Tip PrintFreeSudokuPuzzles.com Sudoku of the p 5 Ca 7 Puzzle Set #C5588 Level: Challenging

Fill in the grid so that every row, column and 3x3 box contains the numbers 1 through 9

The Partisan celebrated its 6-year anniversary the first week of October with a celebration that featured performances by Joey NoKnows and the Good Luck Thrift Store Outfit. Also, The Art Hop celebrates 5 years on Oct. 17 with another great Downtown art walk scheduled. Do you know a person or an organization who deserves at Tip of the Cap? Send us your tips to tips@thedlm.com

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S SHORTS

The Art Hop Wings of Hope Feed the Arts, Feed the Community Restaurant And Pub Crawl

Merced Art Hop When: 5-9 p.m. Oct. 17 Where: Arts Center Cost: Free Info: www.mercedarthop.com The film, “Marquee Lights” will debut at the Multicultural Arts Center during the Art Hop.

Local filmmakers to debut film at Art Hop A film born under the marquee lights of the Merced Theatre, will come full circle on Oct. 17 at the Merced Art Hop. “Marquee Lights,”a short film that explores the life of two young homeless women, was written, produced and directed by a trio of local filmmakers —Jason Ryder and Heather and Julie Strong. The film will make its local debut at the Multicultural Arts Center during the Art Hop, which takes place from 5 to 9 p.m.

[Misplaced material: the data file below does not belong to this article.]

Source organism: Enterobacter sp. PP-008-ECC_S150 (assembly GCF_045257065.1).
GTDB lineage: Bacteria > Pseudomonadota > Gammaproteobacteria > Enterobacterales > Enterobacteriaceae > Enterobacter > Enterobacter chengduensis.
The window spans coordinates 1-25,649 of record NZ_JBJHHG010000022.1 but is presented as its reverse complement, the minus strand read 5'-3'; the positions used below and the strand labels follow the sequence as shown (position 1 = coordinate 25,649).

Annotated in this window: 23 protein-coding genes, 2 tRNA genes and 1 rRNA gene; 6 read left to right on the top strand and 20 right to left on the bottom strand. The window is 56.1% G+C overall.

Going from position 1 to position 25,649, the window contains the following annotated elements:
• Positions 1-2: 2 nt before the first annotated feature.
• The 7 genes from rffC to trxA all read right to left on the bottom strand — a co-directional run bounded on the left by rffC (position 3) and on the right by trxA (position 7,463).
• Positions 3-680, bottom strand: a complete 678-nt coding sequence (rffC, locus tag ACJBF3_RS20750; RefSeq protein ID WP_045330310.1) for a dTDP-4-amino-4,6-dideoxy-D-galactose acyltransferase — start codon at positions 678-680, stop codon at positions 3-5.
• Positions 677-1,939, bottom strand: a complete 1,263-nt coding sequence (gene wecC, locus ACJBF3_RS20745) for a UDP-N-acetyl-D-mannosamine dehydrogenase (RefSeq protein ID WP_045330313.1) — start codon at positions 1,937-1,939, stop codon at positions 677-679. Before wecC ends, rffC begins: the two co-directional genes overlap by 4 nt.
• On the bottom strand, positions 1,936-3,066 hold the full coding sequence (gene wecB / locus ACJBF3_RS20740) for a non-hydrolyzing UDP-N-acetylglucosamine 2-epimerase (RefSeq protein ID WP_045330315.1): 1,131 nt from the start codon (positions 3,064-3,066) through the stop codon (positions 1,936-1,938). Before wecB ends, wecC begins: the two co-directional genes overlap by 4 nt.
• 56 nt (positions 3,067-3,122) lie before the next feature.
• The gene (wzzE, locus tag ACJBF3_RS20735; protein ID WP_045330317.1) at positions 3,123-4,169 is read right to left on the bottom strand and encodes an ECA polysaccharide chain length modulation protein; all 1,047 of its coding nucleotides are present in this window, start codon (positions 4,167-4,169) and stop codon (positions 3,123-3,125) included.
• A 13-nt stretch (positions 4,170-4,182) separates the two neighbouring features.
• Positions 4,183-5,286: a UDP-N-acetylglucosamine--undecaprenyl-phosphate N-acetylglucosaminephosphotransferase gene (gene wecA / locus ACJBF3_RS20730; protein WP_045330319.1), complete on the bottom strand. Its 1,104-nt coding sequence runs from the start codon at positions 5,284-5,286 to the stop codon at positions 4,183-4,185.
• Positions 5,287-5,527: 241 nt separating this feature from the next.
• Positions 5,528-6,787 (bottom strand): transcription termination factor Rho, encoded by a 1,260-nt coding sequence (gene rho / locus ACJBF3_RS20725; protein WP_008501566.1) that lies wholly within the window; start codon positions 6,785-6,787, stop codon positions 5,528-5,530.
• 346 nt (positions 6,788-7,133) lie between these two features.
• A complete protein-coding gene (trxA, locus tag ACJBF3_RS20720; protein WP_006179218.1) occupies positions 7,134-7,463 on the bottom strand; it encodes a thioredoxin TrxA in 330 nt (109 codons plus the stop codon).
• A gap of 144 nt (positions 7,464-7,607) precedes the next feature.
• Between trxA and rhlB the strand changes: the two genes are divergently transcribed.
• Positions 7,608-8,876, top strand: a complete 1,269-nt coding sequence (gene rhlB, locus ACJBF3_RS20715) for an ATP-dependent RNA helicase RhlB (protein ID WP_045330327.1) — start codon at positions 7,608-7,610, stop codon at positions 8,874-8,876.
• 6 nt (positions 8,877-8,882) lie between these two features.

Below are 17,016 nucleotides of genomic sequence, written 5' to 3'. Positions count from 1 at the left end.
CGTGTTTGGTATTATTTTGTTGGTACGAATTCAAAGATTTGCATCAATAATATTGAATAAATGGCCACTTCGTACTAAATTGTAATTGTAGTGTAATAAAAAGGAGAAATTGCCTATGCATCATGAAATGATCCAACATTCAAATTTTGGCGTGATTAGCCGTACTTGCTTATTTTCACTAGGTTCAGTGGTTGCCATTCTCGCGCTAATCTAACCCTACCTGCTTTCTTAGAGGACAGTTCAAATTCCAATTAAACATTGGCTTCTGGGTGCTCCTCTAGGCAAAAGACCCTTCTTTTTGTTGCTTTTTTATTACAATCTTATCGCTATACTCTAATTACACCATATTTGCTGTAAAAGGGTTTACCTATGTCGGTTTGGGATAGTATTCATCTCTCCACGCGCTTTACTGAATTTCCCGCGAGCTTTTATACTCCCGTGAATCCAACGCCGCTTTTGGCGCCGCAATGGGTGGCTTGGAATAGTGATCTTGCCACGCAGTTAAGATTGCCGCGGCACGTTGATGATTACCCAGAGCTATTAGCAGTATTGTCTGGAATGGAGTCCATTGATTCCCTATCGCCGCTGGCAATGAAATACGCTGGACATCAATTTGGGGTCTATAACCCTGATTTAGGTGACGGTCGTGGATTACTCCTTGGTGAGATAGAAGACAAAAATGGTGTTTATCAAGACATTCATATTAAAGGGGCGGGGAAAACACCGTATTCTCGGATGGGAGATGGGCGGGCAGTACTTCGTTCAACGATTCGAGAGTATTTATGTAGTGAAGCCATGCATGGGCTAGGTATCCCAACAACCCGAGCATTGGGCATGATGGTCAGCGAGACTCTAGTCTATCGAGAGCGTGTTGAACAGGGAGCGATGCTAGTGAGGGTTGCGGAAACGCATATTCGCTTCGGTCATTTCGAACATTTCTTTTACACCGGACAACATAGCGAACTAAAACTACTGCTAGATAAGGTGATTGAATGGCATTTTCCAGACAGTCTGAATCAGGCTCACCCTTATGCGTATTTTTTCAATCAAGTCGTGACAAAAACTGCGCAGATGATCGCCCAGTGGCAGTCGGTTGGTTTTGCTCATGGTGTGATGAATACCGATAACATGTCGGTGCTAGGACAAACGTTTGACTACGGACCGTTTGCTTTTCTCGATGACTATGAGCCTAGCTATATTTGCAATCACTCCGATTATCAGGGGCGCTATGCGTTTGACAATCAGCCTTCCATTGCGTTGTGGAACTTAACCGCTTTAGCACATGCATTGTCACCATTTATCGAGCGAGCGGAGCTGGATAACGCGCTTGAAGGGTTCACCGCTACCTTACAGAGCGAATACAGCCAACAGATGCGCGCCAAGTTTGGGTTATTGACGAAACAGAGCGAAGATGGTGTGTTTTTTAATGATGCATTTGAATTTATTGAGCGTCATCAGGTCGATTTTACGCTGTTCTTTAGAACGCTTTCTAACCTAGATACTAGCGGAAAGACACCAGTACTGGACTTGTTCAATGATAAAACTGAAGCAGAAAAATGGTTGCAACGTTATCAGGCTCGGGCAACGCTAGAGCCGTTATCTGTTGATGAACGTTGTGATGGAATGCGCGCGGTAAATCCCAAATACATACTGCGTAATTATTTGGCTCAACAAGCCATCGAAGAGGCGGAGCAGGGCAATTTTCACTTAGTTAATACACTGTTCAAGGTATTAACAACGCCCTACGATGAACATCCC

on Oct. 17. “We wanted to try and create a film project and shoot something that we can finish,” says Ryder. “Anybody can shoot, but we wanted to start something we could finish and work with the resources we have. “We were sitting outside Coffee Bandits and we saw the marquee lights at the Merced Theatre.” The trio thought that brightly-lit marquee provided a stark contrast to the reality that surrounds it — homeless ness.

“We just had this image of a homeless girl sitting on a bench looking up at the marquee lights,” says Julie. Ryder wrote the script and the filmmakers and the team developed a unique idea — to have Julie and Jason each direct their own version of the story and reversing the roles of the two main characters. The Art Hop’s 5-year anniversary event runs from 5 to 9 p.m. all throughout Downtown Merced. Visit, www.arthopmerced.com to find out more details.